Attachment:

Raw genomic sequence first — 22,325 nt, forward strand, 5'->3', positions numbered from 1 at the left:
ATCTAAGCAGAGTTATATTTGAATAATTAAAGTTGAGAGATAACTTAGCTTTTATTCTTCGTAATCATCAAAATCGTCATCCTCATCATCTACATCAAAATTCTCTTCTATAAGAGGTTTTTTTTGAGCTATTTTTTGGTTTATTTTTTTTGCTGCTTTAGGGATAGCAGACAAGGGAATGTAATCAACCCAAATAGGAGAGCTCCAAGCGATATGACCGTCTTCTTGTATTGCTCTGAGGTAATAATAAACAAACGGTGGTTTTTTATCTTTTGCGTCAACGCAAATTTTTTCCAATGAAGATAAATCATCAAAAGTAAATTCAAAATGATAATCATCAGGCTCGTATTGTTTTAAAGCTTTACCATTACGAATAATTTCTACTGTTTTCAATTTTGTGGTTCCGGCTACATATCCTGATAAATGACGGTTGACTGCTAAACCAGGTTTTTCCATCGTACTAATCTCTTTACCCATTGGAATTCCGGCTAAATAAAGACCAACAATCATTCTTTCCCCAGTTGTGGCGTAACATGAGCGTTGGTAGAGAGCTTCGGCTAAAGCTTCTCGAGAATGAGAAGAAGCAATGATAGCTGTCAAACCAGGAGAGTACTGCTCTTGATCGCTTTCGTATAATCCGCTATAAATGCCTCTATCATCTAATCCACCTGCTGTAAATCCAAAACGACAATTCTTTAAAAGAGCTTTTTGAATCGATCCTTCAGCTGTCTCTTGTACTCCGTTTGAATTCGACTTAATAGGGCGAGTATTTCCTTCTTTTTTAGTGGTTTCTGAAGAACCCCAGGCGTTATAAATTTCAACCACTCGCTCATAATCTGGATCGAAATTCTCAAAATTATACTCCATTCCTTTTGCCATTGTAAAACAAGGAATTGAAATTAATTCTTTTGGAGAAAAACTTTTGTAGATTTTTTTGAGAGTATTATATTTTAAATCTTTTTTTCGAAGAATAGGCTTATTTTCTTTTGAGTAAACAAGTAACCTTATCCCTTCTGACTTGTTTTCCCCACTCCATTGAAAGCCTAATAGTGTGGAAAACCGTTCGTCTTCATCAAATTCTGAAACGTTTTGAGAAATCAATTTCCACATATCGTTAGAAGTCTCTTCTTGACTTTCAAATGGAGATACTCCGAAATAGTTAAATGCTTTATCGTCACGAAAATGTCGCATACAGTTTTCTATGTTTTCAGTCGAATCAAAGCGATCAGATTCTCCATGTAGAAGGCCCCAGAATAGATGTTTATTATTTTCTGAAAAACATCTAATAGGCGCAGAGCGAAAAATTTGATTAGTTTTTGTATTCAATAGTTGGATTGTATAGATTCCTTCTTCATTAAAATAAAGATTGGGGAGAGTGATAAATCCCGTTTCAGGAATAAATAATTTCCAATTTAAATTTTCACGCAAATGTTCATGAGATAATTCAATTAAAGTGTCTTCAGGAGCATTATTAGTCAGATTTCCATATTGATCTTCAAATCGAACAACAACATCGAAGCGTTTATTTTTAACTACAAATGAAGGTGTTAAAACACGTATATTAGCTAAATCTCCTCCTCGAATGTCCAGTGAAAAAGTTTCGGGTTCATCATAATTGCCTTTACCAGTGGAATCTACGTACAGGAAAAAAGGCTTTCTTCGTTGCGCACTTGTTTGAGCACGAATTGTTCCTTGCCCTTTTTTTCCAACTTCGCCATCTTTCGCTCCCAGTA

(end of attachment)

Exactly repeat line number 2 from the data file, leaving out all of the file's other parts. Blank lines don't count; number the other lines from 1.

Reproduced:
ATCTAAGCAGAGTTATATTTGAATAATTAAAGTTGAGAGATAACTTAGCTTTTATTCTTCGTAATCATCAAAATCGTCATCCTCATCATCTACATCAAAATTCTCTTCTATAAGAGGTTTTTTTTGAGCTATTTTTTGGTTTATTTTTTTTGCTGCTTTAGGGATAGCAGACAAGGGAATGTAATCAACCCAAATAGGAGAGCTCCAAGCGATATGACCGTCTTCTTGTATTGCTCTGAGGTAATAATAAACAAACGGTGGTTTTTTATCTTTTGCGTCAACGCAAATTTTTTCCAATGAAGATAAATCATCAAAAGTAAATTCAAAATGATAATCATCAGGCTCGTATTGTTTTAAAGCTTTACCATTACGAATAATTTCTACTGTTTTCAATTTTGTGGTTCCGGCTACATATCCTGATAAATGACGGTTGACTGCTAAACCAGGTTTTTCCATCGTACTAATCTCTTTACCCATTGGAATTCCGGCTAAATAAAGACCAACAATCATTCTTTCCCCAGTTGTGGCGTAACATGAGCGTTGGTAGAGAGCTTCGGCTAAAGCTTCTCGAGAATGAGAAGAAGCAATGATAGCTGTCAAACCAGGAGAGTACTGCTCTTGATCGCTTTCGTATAATCCGCTATAAATGCCTCTATCATCTAATCCACCTGCTGTAAATCCAAAACGACAATTCTTTAAAAGAGCTTTTTGAATCGATCCTTCAGCTGTCTCTTGTACTCCGTTTGAATTCGACTTAATAGGGCGAGTATTTCCTTCTTTTTTAGTGGTTTCTGAAGAACCCCAGGCGTTATAAATTTCAACCACTCGCTCATAATCTGGATCGAAATTCTCAAAATTATACTCCATTCCTTTTGCCATTGTAAAACAAGGAATTGAAATTAATTCTTTTGGAGAAAAACTTTTGTAGATTTTTTTGAGAGTATTATATTTTAAATCTTTTTTTCGAAGAATAGGCTTATTTTCTTTTGAGTAAACAAGTAACCTTATCCCTTCTGACTTGTTTTCCCCACTCCATTGAAAGCCTAATAGTGTGGAAAACCGTTCGTCTTCATCAAATTCTGAAACGTTTTGAGAAATCAATTTCCACATATCGTTAGAAGTCTCTTCTTGACTTTCAAATGGAGATACTCCGAAATAGTTAAATGCTTTATCGTCACGAAAATGTCGCATACAGTTTTCTATGTTTTCAGTCGAATCAAAGCGATCAGATTCTCCATGTAGAAGGCCCCAGAATAGATGTTTATTATTTTCTGAAAAACATCTAATAGGCGCAGAGCGAAAAATTTGATTAGTTTTTGTATTCAATAGTTGGATTGTATAGATTCCTTCTTCATTAAAATAAAGATTGGGGAGAGTGATAAATCCCGTTTCAGGAATAAATAATTTCCAATTTAAATTTTCACGCAAATGTTCATGAGATAATTCAATTAAAGTGTCTTCAGGAGCATTATTAGTCAGATTTCCATATTGATCTTCAAATCGAACAACAACATCGAAGCGTTTATTTTTAACTACAAATGAAGGTGTTAAAACACGTATATTAGCTAAATCTCCTCCTCGAATGTCCAGTGAAAAAGTTTCGGGTTCATCATAATTGCCTTTACCAGTGGAATCTACGTACAGGAAAAAAGGCTTTCTTCGTTGCGCACTTGTTTGAGCACGAATTGTTCCTTGCCCTTTTTTTCCAACTTCGCCATCTTTCGCTCCCAGTA